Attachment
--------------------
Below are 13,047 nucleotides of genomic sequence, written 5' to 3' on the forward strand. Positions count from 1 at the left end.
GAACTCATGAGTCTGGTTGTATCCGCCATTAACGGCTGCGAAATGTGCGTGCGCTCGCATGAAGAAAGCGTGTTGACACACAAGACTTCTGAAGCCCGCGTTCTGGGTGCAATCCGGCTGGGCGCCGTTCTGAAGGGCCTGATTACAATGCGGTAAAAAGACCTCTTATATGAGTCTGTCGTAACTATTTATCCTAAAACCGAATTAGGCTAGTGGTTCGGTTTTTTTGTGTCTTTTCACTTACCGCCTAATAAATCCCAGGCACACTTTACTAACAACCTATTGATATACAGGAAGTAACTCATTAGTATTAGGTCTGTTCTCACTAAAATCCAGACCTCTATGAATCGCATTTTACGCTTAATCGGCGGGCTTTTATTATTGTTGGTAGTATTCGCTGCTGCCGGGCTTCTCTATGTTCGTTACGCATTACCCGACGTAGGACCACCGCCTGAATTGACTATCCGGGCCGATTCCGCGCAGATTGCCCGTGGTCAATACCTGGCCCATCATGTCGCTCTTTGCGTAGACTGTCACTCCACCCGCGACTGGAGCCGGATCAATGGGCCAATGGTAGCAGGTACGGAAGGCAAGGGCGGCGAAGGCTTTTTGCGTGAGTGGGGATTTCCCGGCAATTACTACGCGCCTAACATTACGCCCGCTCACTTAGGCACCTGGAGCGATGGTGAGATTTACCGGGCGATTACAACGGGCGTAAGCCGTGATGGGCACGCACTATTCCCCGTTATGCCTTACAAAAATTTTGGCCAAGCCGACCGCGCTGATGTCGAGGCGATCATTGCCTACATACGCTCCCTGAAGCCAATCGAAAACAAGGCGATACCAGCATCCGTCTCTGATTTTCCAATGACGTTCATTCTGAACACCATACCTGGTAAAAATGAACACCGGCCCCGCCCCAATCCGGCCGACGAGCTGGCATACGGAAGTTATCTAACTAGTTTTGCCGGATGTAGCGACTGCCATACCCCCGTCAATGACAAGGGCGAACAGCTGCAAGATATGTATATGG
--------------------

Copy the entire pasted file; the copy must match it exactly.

Below are 13,047 nucleotides of genomic sequence, written 5' to 3' on the forward strand. Positions count from 1 at the left end.
GAACTCATGAGTCTGGTTGTATCCGCCATTAACGGCTGCGAAATGTGCGTGCGCTCGCATGAAGAAAGCGTGTTGACACACAAGACTTCTGAAGCCCGCGTTCTGGGTGCAATCCGGCTGGGCGCCGTTCTGAAGGGCCTGATTACAATGCGGTAAAAAGACCTCTTATATGAGTCTGTCGTAACTATTTATCCTAAAACCGAATTAGGCTAGTGGTTCGGTTTTTTTGTGTCTTTTCACTTACCGCCTAATAAATCCCAGGCACACTTTACTAACAACCTATTGATATACAGGAAGTAACTCATTAGTATTAGGTCTGTTCTCACTAAAATCCAGACCTCTATGAATCGCATTTTACGCTTAATCGGCGGGCTTTTATTATTGTTGGTAGTATTCGCTGCTGCCGGGCTTCTCTATGTTCGTTACGCATTACCCGACGTAGGACCACCGCCTGAATTGACTATCCGGGCCGATTCCGCGCAGATTGCCCGTGGTCAATACCTGGCCCATCATGTCGCTCTTTGCGTAGACTGTCACTCCACCCGCGACTGGAGCCGGATCAATGGGCCAATGGTAGCAGGTACGGAAGGCAAGGGCGGCGAAGGCTTTTTGCGTGAGTGGGGATTTCCCGGCAATTACTACGCGCCTAACATTACGCCCGCTCACTTAGGCACCTGGAGCGATGGTGAGATTTACCGGGCGATTACAACGGGCGTAAGCCGTGATGGGCACGCACTATTCCCCGTTATGCCTTACAAAAATTTTGGCCAAGCCGACCGCGCTGATGTCGAGGCGATCATTGCCTACATACGCTCCCTGAAGCCAATCGAAAACAAGGCGATACCAGCATCCGTCTCTGATTTTCCAATGACGTTCATTCTGAACACCATACCTGGTAAAAATGAACACCGGCCCCGCCCCAATCCGGCCGACGAGCTGGCATACGGAAGTTATCTAACTAGTTTTGCCGGATGTAGCGACTGCCATACCCCCGTCAATGACAAGGGCGAACAGCTGCAAGATATGTATATGG